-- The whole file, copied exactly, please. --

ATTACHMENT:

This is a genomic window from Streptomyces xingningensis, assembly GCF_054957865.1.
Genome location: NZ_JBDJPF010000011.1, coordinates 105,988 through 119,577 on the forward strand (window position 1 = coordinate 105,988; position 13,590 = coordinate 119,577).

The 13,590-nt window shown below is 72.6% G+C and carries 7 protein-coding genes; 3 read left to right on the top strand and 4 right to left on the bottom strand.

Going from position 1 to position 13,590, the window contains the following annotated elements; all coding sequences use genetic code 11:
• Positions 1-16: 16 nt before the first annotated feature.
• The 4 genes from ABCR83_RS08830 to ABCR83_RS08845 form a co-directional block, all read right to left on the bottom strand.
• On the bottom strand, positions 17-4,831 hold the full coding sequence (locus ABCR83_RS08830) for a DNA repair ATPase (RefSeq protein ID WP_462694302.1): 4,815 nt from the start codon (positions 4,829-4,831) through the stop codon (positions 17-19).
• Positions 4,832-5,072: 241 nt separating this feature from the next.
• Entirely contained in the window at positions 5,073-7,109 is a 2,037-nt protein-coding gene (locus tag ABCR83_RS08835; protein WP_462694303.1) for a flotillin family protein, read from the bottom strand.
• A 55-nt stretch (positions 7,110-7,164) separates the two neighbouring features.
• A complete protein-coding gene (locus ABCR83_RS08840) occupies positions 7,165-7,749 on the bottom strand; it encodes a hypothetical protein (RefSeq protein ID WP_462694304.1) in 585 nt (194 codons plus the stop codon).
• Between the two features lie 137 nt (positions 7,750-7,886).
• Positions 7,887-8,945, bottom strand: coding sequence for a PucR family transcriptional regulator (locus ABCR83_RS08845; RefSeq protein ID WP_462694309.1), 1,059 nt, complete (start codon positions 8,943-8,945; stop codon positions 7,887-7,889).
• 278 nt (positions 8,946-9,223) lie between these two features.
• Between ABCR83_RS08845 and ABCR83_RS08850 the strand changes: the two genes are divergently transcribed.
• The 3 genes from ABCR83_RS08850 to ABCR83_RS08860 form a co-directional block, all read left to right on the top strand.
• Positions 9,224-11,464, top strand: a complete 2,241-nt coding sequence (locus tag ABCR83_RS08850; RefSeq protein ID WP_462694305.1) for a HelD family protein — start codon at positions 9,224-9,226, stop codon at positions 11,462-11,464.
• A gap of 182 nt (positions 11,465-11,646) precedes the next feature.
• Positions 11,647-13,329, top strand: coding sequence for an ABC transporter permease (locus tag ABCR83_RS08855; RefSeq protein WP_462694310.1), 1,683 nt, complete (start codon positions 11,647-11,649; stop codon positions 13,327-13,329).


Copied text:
This is a genomic window from Streptomyces xingningensis, assembly GCF_054957865.1.
Genome location: NZ_JBDJPF010000011.1, coordinates 105,988 through 119,577 on the forward strand (window position 1 = coordinate 105,988; position 13,590 = coordinate 119,577).

The 13,590-nt window shown below is 72.6% G+C and carries 7 protein-coding genes; 3 read left to right on the top strand and 4 right to left on the bottom strand.

Going from position 1 to position 13,590, the window contains the following annotated elements; all coding sequences use genetic code 11:
• Positions 1-16: 16 nt before the first annotated feature.
• The 4 genes from ABCR83_RS08830 to ABCR83_RS08845 form a co-directional block, all read right to left on the bottom strand.
• On the bottom strand, positions 17-4,831 hold the full coding sequence (locus ABCR83_RS08830) for a DNA repair ATPase (RefSeq protein ID WP_462694302.1): 4,815 nt from the start codon (positions 4,829-4,831) through the stop codon (positions 17-19).
• Positions 4,832-5,072: 241 nt separating this feature from the next.
• Entirely contained in the window at positions 5,073-7,109 is a 2,037-nt protein-coding gene (locus tag ABCR83_RS08835; protein WP_462694303.1) for a flotillin family protein, read from the bottom strand.
• A 55-nt stretch (positions 7,110-7,164) separates the two neighbouring features.
• A complete protein-coding gene (locus ABCR83_RS08840) occupies positions 7,165-7,749 on the bottom strand; it encodes a hypothetical protein (RefSeq protein ID WP_462694304.1) in 585 nt (194 codons plus the stop codon).
• Between the two features lie 137 nt (positions 7,750-7,886).
• Positions 7,887-8,945, bottom strand: coding sequence for a PucR family transcriptional regulator (locus ABCR83_RS08845; RefSeq protein ID WP_462694309.1), 1,059 nt, complete (start codon positions 8,943-8,945; stop codon positions 7,887-7,889).
• 278 nt (positions 8,946-9,223) lie between these two features.
• Between ABCR83_RS08845 and ABCR83_RS08850 the strand changes: the two genes are divergently transcribed.
• The 3 genes from ABCR83_RS08850 to ABCR83_RS08860 form a co-directional block, all read left to right on the top strand.
• Positions 9,224-11,464, top strand: a complete 2,241-nt coding sequence (locus tag ABCR83_RS08850; RefSeq protein ID WP_462694305.1) for a HelD family protein — start codon at positions 9,224-9,226, stop codon at positions 11,462-11,464.
• A gap of 182 nt (positions 11,465-11,646) precedes the next feature.
• Positions 11,647-13,329, top strand: coding sequence for an ABC transporter permease (locus tag ABCR83_RS08855; RefSeq protein WP_462694310.1), 1,683 nt, complete (start codon positions 11,647-11,649; stop codon positions 13,327-13,329).